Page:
Grünau Waldrapp Project

To establish a non-migratory colony of northern bald ibises in Austria


The Northern bald ibis or waldrapp ibis, Geronticus eremita, is a critically endangered species with only about 250 specimens surviving in the wild in Morocco and an even smaller number in Turkey and Syria. In contrast, nearly 2000 birds are living in zoos and are reproducing prosperously. Thus, it is time to consider re-establishing new colonies in suitable habitats. However, all attempts to release ex situ-bred birds were unsuccessful. Consequently, research projects need to be undertaken before any release can take place, in agreement with the IUCN Guidelines for Reintroduction and an internationally agreed strategy for the conservation of the Waldrapp ibis.


The first description of the waldrapp ibis dates back to the Bird Book of Conrad Gesner, a Swiss naturalist of the 16th century. It is believed that the Waldrapp formerly occurred in Switzerland, Germany, Austria and Spain, possibly also in France, northern Italy, Hungary and Poland. By no later than the early 17th century, the species had disappeared from Central Europe. Hunting pressure and nest robbing are considered the main causes of extinction. However, habitat destruction and climatic changes may have precipitated the population decline.


In the 19th century, huge waldrapp colonies were discovered in North Africa and in the Middle East. However another decline followed rapidly. In 1940, 38 different breeding colonies were known from Morocco. In 1975 only 15 remained, and in 1989 the number had dropped to three. The same happened to the eastern population in Turkey, which comprised more than 600 pairs till 1955. Then the numbers declined rapidly, and in 1989 the last known free living colony of the eastern population went extinct. The main reasons were direct persecution, changes and disturbance at nest sites and feeding habitats, and the use of DDT.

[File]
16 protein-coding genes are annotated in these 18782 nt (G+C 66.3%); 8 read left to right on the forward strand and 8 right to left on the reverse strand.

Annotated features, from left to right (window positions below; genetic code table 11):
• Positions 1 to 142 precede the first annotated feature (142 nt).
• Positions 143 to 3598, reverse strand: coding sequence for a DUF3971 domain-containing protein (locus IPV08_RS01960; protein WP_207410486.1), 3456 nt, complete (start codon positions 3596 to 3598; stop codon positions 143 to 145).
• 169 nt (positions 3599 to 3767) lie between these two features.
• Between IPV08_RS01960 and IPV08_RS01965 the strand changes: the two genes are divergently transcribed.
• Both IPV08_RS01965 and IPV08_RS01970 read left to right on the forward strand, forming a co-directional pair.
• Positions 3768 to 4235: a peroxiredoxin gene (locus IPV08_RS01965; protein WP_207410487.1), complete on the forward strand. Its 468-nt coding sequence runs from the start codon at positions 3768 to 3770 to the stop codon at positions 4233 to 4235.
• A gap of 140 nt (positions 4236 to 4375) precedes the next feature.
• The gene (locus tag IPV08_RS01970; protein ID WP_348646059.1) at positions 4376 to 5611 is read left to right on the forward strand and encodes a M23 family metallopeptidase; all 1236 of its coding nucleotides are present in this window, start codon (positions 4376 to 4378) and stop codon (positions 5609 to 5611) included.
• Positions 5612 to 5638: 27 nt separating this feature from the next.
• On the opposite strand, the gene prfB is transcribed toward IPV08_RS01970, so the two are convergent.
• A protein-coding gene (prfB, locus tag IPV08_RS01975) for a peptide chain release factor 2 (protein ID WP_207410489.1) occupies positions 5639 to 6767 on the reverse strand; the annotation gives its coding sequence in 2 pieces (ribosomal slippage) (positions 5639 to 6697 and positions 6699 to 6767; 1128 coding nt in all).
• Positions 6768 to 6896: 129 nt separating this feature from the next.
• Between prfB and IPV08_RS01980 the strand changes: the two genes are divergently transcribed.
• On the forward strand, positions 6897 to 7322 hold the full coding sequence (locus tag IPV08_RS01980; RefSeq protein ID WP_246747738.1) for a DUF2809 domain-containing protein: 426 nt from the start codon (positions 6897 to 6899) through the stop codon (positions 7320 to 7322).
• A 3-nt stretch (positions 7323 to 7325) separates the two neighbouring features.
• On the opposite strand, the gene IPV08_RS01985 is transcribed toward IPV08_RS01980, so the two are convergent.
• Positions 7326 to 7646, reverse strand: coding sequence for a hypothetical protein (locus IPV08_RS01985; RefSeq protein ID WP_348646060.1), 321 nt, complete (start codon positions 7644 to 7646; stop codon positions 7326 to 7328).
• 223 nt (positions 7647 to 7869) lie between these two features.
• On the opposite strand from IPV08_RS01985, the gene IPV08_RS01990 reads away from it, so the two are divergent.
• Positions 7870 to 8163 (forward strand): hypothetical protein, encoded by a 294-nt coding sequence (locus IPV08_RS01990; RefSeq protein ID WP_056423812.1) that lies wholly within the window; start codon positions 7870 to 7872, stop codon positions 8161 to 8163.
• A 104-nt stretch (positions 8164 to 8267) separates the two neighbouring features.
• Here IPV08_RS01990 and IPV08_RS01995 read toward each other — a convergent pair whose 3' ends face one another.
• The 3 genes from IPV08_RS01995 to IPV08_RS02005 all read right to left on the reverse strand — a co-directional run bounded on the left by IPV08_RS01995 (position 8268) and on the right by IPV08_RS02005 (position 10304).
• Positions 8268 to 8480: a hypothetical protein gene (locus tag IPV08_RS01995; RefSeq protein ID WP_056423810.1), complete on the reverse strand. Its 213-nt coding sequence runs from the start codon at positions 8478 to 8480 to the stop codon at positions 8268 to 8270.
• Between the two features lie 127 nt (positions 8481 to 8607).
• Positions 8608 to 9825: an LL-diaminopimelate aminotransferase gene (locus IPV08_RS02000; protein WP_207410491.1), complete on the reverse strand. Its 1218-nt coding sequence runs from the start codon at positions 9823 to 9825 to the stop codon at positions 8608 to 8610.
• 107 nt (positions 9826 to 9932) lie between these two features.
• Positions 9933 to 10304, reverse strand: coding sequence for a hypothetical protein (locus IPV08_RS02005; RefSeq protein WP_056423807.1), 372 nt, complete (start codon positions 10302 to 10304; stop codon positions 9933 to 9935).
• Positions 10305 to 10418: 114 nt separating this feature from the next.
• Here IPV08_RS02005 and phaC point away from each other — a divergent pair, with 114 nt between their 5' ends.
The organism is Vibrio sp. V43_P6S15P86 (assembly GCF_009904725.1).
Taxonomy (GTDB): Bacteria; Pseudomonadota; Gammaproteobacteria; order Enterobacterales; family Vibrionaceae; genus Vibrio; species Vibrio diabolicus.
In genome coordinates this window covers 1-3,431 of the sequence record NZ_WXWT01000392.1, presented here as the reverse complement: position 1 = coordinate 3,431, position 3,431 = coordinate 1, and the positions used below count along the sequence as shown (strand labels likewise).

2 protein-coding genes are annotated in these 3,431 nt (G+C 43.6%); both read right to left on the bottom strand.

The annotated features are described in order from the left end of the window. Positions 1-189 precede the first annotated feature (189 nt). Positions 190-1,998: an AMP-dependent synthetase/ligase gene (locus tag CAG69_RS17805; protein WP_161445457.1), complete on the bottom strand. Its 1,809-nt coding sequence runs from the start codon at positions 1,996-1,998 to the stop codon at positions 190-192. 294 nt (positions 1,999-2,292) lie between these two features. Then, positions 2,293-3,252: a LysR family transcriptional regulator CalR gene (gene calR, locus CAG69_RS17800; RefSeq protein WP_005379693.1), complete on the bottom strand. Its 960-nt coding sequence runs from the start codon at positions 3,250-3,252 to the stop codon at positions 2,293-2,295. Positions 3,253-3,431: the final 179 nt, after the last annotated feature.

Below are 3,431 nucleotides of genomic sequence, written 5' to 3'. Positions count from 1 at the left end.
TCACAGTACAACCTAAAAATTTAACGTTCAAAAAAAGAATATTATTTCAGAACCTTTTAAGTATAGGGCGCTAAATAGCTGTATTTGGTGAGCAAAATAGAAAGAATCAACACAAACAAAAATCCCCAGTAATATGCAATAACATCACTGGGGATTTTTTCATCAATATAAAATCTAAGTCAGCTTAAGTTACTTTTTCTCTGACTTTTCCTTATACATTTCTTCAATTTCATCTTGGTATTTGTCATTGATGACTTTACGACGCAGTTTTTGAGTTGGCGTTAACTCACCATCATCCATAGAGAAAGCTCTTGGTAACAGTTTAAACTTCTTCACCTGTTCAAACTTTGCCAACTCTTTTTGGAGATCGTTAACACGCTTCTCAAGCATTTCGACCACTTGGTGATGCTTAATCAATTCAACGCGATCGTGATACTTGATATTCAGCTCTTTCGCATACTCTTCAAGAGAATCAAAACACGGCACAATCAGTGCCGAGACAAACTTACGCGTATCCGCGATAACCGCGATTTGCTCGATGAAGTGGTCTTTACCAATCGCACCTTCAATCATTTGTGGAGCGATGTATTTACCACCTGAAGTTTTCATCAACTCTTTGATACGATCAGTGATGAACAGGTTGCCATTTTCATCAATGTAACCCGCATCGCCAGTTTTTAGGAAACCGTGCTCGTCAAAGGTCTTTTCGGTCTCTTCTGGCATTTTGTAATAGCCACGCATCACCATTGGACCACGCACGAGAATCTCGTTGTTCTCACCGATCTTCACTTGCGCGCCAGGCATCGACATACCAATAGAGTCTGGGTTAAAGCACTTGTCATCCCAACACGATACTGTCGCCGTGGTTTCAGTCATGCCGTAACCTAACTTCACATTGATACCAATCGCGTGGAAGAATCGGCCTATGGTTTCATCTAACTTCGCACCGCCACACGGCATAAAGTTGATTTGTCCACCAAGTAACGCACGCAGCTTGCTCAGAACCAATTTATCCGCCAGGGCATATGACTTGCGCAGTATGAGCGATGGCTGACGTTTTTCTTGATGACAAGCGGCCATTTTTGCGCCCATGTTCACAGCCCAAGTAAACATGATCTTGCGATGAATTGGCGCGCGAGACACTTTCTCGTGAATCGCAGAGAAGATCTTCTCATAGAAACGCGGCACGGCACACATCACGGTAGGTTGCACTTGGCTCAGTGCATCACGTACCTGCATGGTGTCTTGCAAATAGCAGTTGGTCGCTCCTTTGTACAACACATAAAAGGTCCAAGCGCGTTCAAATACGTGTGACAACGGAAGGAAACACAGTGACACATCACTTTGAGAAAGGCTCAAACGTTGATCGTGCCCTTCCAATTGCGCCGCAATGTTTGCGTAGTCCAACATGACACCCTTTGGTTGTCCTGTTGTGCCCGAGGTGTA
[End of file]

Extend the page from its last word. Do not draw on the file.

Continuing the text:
All waldrapp ibises kept in zoos originate from Morocco. First imports into zoos occurred in the 1940s but all birds died soon after their arrival. The next imports in the 1950s were successful and these birds are the founders of the current zoo population. Three bloodlines exist within the zoo population, which is managed under a European Endangered Species Programme (EEP): Basel Zoo, birds imported in the 1950s and 60s, Rabat Zoo, birds captured in the 1970s, and Naturzoo Rheine, the last imports of wild birds in 1976 and 1978.


The following projects are carried out by the Konrad Lorenz Forschungsstelle, Grünau/Austria, and the respectively. They are supported by the zoos of Austria, Germany and Switzerland.


A research project was started in 1997 with the general goal to establish a local, non-migratory colony of semi-tame birds. The aims were to have another bird model available for basic research into the mechanisms of social life and to collect know-how for establishing Waldrapp colonies from zoo offspring in the wild. After initial problems were solved, the colony showed the first full reproductive bout in 2002, with 9 nests, 22 eggs and 4 fledged young, which were raised with only marginal supplemental food. By 2003, 25 experienced birds were roaming the Almtal valley, except for the migration time from September to November, when they were kept in a closed aviary. For the years to come, the local Grünau colony will remain a subject of intense research. By 2006, their number has increased to 36. Investigations on social behaviour and hormone status, behavioural and ecological aspects of natural foraging ,and the establishment of traditions via social learning are under way. The plan for 2007 is to split the colony and to test how the transferred birds cope with this new situation.

WAZA Conservation Project 04003 is operated by the Konrad Lorenz Research Station at Grünau and is supported by the zoos of Innsbruck, Vienna and Cumberland-Grünau, as well as by a supporters' association, Government authorities and private companies and individuals.


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